I have a question on my homework that says to prove $a^{p(p-1)}\equiv 1 \pmod{p^2}$ and hints at using the proof for fermats little theorem as something to get us started. A TA also hinted at using Euler's totient function -- which we haven't proved or done much with.

Mirroring the FLT proof, here's what I was thinking so far:

Define the set $S_{1}= [{1,2,3,4,\ldots,p^2-1}]$. Define another set $S_{2}= [{1a,2a,3a,4a,\ldots,(p^2-1)a}]$

Since they hinted to mimic FLT proof, Im thinking that I prove that the sets are equal. I can do that by saying $S_{1}$ is a subset of $S_{2}$ and $S_{2}$ is a subset of $S_{1}$.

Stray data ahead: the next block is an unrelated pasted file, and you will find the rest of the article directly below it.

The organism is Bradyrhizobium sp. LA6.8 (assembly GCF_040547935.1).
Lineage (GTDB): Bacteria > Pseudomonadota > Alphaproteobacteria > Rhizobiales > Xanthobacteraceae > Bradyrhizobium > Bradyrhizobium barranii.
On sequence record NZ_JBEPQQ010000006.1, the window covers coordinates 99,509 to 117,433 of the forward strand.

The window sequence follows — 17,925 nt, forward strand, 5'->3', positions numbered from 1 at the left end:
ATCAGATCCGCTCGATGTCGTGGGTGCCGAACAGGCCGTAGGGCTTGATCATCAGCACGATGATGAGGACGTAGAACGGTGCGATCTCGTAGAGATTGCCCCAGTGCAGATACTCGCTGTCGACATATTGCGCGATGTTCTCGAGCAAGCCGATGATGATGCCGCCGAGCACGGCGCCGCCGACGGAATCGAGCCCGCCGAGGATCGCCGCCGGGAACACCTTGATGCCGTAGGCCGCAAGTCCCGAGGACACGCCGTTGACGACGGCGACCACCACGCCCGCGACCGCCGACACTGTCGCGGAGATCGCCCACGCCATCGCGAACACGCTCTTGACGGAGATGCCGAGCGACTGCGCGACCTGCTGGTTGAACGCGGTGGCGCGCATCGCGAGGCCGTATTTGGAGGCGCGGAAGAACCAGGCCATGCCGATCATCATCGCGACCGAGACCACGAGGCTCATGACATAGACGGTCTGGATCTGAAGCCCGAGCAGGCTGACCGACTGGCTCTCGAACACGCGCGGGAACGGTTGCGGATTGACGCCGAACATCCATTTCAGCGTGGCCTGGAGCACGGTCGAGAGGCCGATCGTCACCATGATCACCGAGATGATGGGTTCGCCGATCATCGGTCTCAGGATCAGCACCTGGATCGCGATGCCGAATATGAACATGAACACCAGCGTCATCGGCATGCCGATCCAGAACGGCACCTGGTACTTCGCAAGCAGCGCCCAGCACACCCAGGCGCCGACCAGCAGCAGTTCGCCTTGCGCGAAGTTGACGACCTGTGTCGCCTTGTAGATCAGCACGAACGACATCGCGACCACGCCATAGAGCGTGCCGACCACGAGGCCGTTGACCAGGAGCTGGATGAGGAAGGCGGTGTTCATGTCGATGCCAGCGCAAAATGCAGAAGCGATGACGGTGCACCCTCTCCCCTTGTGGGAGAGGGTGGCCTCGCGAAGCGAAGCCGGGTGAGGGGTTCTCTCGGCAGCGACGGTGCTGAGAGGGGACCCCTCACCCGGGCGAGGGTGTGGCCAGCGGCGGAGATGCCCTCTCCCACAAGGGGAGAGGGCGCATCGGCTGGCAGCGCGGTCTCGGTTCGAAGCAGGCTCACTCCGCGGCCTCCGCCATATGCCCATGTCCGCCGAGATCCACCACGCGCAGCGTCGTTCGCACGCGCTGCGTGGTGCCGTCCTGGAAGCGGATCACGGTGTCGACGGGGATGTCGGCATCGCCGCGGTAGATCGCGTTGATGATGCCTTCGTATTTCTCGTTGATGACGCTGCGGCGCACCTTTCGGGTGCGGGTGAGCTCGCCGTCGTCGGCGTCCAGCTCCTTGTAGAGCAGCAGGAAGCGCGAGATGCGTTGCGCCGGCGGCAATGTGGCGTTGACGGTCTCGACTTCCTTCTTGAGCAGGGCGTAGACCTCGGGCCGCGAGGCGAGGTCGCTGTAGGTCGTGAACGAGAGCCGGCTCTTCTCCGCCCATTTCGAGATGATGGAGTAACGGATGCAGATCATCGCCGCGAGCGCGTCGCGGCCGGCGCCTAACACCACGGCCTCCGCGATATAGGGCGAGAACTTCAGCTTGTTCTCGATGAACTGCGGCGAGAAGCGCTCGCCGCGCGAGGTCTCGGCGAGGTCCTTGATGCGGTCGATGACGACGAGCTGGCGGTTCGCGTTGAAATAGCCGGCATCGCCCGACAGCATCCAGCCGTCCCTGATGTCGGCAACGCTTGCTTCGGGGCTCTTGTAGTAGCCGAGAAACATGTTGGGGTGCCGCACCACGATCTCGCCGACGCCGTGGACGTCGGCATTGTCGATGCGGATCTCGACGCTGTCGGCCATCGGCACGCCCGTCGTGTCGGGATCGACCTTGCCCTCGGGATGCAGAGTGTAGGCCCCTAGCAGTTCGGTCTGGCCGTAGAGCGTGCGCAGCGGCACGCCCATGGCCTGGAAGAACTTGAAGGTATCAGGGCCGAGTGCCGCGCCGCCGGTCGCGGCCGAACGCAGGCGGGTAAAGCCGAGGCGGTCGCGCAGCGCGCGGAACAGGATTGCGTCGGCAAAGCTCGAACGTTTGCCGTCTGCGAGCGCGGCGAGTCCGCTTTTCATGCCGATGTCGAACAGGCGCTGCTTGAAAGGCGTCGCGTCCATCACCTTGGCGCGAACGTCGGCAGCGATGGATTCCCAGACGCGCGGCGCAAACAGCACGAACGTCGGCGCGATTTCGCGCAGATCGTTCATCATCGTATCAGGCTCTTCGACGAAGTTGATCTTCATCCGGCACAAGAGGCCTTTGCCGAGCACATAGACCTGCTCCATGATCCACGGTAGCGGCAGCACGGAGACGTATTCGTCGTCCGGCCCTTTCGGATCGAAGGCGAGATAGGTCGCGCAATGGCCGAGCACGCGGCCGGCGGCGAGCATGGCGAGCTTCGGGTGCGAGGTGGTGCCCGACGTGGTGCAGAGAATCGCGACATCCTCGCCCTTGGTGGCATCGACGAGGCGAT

But I don't know how to proceed from there. I also have no idea about the totient function and how that's relevant.

I think once I find out how to say $S_{1} = S_{2}$ I can say, like how we do for FLT, that their products are equal.

Then somehow leading it back to $(p^2-1)! = a^{p^2-1}(p^2-1)$, and saying that since p is prime, $p^2-1$ must have an inverse $\bmod p$ and using that to say that yes indeed $a^{p(p-1)}\equiv1\pmod{p^2}$

I guess I'm just stuck on the middle step -- proving the sets are equal

EDIT: Forgot to mention that we're given $\gcd(a,p) = 1$